who needs a free trade agreement with the us!!

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    By Ralph Wragg ... RWE Publisher

    Sydney - Friday - July 4: While the Americans are hard at work
    espousing a free trade agreement with Australia as a reward for becoming
    an ally of the coalition, it isn't quite working out that way.
    The goal posts on the level playing field have apparently been
    moved towards the American end of the paddock.
    Take the case of Australia's long-held wheat trade with Iraq
    operating even while Saddam Hussein was in power although there were
    threats to cut us off.
    After the war, the Americans have been on the doorstep trying to
    muscle in on the business.
    Now the US has hit on another ploy.
    When US subsidies, known as ETI, were banned by the World Trade
    Organisation, Congress drew up a replacement bill called the Jobs
    Protection Act, which in reality is a 3.5 per cent tax break to offset
    the lifting of subsidies that will save the US Government about $50
    billion over the next 10 years.
    The Bill is expected to pass through Congress this month under
    the guise of protecting US jobs.
    All American exporters will participate in this new handout.
    But the Administration is still facing lobbying from steel
    producers, cattlemen and the grain industries seeking protection.
    The Australian Government has so far ignored this latest move of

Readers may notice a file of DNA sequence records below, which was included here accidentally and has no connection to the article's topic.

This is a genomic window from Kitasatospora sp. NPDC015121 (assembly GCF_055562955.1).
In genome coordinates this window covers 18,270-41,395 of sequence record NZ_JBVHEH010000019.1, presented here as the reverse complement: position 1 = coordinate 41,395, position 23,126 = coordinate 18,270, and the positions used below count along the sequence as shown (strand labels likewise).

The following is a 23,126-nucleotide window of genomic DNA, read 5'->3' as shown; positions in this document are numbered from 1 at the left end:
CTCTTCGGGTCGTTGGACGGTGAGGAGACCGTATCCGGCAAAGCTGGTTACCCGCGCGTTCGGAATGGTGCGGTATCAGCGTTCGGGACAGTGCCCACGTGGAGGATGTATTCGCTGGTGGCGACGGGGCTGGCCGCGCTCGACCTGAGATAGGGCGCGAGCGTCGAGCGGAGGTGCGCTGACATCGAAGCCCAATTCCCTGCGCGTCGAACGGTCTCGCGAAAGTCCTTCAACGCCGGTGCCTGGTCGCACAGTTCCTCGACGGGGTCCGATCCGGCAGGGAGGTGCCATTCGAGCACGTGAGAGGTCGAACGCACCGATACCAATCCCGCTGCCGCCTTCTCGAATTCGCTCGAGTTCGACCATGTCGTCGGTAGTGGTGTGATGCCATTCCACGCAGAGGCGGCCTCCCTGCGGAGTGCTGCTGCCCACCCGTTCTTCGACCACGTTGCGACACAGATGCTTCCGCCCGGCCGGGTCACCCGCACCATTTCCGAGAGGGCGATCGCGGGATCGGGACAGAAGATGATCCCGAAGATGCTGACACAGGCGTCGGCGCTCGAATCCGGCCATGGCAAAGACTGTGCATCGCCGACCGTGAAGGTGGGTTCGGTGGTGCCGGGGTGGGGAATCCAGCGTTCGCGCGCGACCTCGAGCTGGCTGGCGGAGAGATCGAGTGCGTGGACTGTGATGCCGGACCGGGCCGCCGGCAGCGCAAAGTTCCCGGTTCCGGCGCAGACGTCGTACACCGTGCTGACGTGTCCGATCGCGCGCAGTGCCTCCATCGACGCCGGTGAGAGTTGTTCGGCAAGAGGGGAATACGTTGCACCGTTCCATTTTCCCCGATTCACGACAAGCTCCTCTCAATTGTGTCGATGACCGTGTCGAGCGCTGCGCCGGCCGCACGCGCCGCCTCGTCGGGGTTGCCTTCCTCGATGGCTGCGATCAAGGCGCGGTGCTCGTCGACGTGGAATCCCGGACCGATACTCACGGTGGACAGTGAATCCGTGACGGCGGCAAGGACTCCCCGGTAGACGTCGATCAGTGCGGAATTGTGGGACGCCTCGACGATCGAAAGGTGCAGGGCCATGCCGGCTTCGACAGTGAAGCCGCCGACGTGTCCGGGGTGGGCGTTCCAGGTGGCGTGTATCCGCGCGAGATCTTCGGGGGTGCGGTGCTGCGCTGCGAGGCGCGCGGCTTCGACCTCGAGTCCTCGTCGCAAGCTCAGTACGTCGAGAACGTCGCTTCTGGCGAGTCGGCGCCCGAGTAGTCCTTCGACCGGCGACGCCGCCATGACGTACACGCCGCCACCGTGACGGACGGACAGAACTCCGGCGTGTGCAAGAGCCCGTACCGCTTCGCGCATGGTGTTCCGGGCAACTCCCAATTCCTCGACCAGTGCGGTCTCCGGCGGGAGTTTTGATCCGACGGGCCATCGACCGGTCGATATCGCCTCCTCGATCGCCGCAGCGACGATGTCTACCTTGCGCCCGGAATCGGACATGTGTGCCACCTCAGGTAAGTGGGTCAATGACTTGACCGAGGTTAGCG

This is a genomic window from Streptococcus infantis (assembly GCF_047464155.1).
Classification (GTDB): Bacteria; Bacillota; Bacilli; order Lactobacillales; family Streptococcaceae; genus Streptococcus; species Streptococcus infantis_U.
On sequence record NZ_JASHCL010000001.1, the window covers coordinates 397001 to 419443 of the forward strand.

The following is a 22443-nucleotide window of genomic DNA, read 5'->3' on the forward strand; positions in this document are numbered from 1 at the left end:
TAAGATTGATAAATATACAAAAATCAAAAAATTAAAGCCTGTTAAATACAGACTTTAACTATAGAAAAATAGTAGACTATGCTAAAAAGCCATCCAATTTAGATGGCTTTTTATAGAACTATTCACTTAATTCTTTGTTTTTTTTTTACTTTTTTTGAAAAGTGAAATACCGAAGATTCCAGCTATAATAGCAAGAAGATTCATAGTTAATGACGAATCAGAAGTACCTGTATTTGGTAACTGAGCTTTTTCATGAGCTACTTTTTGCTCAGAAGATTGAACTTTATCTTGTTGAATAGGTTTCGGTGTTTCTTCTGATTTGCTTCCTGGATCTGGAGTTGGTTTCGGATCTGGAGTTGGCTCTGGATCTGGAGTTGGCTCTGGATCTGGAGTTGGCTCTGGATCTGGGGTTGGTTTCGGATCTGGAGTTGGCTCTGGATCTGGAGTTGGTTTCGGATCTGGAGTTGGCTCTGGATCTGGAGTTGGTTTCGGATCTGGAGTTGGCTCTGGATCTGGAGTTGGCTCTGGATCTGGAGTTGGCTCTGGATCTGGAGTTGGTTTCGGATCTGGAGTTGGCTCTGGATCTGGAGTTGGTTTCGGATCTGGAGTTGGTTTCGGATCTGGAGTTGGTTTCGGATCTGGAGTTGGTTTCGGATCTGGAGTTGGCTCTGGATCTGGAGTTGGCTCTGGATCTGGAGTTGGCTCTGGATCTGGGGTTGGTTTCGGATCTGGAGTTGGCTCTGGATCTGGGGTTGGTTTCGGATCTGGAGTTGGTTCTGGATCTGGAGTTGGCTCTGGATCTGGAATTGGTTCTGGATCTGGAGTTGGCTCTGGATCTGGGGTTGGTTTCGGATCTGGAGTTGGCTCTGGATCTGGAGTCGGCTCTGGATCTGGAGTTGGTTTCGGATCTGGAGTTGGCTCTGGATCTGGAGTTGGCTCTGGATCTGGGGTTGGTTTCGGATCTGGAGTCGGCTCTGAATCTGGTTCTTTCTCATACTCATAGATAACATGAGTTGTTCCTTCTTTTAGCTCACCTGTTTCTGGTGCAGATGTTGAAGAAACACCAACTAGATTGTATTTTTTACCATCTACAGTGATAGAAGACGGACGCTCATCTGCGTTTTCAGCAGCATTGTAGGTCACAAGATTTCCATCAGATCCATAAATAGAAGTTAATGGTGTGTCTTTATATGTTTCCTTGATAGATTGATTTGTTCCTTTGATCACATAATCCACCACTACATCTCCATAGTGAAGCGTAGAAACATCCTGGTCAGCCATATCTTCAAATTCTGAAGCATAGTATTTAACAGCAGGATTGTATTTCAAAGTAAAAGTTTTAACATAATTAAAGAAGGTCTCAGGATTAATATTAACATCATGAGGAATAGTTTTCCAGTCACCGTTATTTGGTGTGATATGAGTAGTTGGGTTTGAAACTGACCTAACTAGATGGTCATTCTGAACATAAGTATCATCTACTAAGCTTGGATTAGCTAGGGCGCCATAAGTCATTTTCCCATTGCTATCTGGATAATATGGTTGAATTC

the goal posts in its forthcoming free trade talks in Hawaii.
    The Europeans are already frothing at the mouth over this little
    bit of artful dodging.
    They will retaliate and levy tariffs on US exporters starting
    next January.
    On top of all this, Australia's domestic motor vehicle industry
    will suffer, according to a Citigroup survey.
    An AAP story quoting Citigroup claims production from Australian
    car makers would fall as they were exposed to tougher US competition.
    Citigroup admitted that the Free Trade Agreement was unlikely to
    cut all American farm protection despite claims of full liberalisation.
    According to the AAP story, there was likely to be pressure on
    Australia to change its quarantine system and do away with a number of
    its export monopolies, including wheat.
    About the only concession we might have a chance of gaining from
    the FTA talks is access to US markets, which are still highly
    competitive.
    ENDS

 
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